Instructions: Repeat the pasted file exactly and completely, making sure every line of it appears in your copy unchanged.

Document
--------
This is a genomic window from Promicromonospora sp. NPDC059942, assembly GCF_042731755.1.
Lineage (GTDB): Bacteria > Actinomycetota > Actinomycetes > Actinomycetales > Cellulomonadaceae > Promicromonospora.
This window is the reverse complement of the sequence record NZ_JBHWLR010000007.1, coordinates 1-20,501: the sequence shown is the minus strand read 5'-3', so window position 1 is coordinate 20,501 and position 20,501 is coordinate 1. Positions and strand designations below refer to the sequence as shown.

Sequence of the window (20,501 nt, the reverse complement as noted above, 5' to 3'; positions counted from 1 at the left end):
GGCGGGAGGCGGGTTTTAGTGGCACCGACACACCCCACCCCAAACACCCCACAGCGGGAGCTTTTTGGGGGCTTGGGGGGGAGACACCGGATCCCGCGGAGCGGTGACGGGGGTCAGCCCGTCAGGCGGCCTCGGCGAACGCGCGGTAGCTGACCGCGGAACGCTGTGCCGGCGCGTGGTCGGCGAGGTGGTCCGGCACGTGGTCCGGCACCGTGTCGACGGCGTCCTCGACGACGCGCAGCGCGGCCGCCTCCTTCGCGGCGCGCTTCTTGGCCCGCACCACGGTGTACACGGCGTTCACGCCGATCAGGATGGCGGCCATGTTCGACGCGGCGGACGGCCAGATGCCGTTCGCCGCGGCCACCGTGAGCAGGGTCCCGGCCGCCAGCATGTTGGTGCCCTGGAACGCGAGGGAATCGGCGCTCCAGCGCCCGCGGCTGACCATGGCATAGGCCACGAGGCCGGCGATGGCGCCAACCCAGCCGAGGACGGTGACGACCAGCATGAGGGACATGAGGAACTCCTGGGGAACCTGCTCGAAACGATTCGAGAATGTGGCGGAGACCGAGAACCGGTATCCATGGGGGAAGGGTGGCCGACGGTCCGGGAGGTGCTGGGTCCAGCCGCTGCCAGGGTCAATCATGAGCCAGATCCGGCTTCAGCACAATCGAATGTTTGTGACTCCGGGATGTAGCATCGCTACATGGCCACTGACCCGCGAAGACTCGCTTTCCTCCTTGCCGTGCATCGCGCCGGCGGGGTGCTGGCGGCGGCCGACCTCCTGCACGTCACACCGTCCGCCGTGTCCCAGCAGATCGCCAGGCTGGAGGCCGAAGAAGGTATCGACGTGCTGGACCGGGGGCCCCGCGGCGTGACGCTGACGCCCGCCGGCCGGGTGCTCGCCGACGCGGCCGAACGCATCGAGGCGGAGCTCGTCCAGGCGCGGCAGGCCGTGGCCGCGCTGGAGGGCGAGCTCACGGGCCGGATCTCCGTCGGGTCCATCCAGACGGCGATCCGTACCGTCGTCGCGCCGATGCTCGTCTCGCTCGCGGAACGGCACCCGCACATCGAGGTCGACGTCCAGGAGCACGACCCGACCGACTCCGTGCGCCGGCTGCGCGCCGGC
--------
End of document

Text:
This is a genomic window from Promicromonospora sp. NPDC059942, assembly GCF_042731755.1.
Lineage (GTDB): Bacteria > Actinomycetota > Actinomycetes > Actinomycetales > Cellulomonadaceae > Promicromonospora.
This window is the reverse complement of the sequence record NZ_JBHWLR010000007.1, coordinates 1-20,501: the sequence shown is the minus strand read 5'-3', so window position 1 is coordinate 20,501 and position 20,501 is coordinate 1. Positions and strand designations below refer to the sequence as shown.

Sequence of the window (20,501 nt, the reverse complement as noted above, 5' to 3'; positions counted from 1 at the left end):
GGCGGGAGGCGGGTTTTAGTGGCACCGACACACCCCACCCCAAACACCCCACAGCGGGAGCTTTTTGGGGGCTTGGGGGGGAGACACCGGATCCCGCGGAGCGGTGACGGGGGTCAGCCCGTCAGGCGGCCTCGGCGAACGCGCGGTAGCTGACCGCGGAACGCTGTGCCGGCGCGTGGTCGGCGAGGTGGTCCGGCACGTGGTCCGGCACCGTGTCGACGGCGTCCTCGACGACGCGCAGCGCGGCCGCCTCCTTCGCGGCGCGCTTCTTGGCCCGCACCACGGTGTACACGGCGTTCACGCCGATCAGGATGGCGGCCATGTTCGACGCGGCGGACGGCCAGATGCCGTTCGCCGCGGCCACCGTGAGCAGGGTCCCGGCCGCCAGCATGTTGGTGCCCTGGAACGCGAGGGAATCGGCGCTCCAGCGCCCGCGGCTGACCATGGCATAGGCCACGAGGCCGGCGATGGCGCCAACCCAGCCGAGGACGGTGACGACCAGCATGAGGGACATGAGGAACTCCTGGGGAACCTGCTCGAAACGATTCGAGAATGTGGCGGAGACCGAGAACCGGTATCCATGGGGGAAGGGTGGCCGACGGTCCGGGAGGTGCTGGGTCCAGCCGCTGCCAGGGTCAATCATGAGCCAGATCCGGCTTCAGCACAATCGAATGTTTGTGACTCCGGGATGTAGCATCGCTACATGGCCACTGACCCGCGAAGACTCGCTTTCCTCCTTGCCGTGCATCGCGCCGGCGGGGTGCTGGCGGCGGCCGACCTCCTGCACGTCACACCGTCCGCCGTGTCCCAGCAGATCGCCAGGCTGGAGGCCGAAGAAGGTATCGACGTGCTGGACCGGGGGCCCCGCGGCGTGACGCTGACGCCCGCCGGCCGGGTGCTCGCCGACGCGGCCGAACGCATCGAGGCGGAGCTCGTCCAGGCGCGGCAGGCCGTGGCCGCGCTGGAGGGCGAGCTCACGGGCCGGATCTCCGTCGGGTCCATCCAGACGGCGATCCGTACCGTCGTCGCGCCGATGCTCGTCTCGCTCGCGGAACGGCACCCGCACATCGAGGTCGACGTCCAGGAGCACGACCCGACCGACTCCGTGCGCCGGCTGCGCGCCGGC